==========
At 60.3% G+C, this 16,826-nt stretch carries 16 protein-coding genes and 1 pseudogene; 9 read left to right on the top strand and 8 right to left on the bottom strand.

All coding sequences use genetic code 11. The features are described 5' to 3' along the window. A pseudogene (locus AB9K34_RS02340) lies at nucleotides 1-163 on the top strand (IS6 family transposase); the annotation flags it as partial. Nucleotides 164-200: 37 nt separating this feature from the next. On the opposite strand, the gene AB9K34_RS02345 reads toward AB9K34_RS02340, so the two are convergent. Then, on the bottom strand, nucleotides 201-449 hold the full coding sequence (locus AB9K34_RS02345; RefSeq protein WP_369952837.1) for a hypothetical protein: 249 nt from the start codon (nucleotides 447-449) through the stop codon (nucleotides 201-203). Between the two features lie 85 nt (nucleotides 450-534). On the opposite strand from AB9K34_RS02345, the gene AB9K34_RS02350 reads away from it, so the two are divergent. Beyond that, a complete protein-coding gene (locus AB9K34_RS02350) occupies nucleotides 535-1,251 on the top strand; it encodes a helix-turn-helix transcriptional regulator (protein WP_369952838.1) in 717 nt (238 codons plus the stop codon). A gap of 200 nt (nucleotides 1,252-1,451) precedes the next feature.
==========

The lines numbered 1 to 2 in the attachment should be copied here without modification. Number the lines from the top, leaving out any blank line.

At 60.3% G+C, this 16,826-nt stretch carries 16 protein-coding genes and 1 pseudogene; 9 read left to right on the top strand and 8 right to left on the bottom strand.

All coding sequences use genetic code 11. The features are described 5' to 3' along the window. A pseudogene (locus AB9K34_RS02340) lies at nucleotides 1-163 on the top strand (IS6 family transposase); the annotation flags it as partial. Nucleotides 164-200: 37 nt separating this feature from the next. On the opposite strand, the gene AB9K34_RS02345 reads toward AB9K34_RS02340, so the two are convergent. Then, on the bottom strand, nucleotides 201-449 hold the full coding sequence (locus AB9K34_RS02345; RefSeq protein WP_369952837.1) for a hypothetical protein: 249 nt from the start codon (nucleotides 447-449) through the stop codon (nucleotides 201-203). Between the two features lie 85 nt (nucleotides 450-534). On the opposite strand from AB9K34_RS02345, the gene AB9K34_RS02350 reads away from it, so the two are divergent. Beyond that, a complete protein-coding gene (locus AB9K34_RS02350) occupies nucleotides 535-1,251 on the top strand; it encodes a helix-turn-helix transcriptional regulator (protein WP_369952838.1) in 717 nt (238 codons plus the stop codon). A gap of 200 nt (nucleotides 1,252-1,451) precedes the next feature.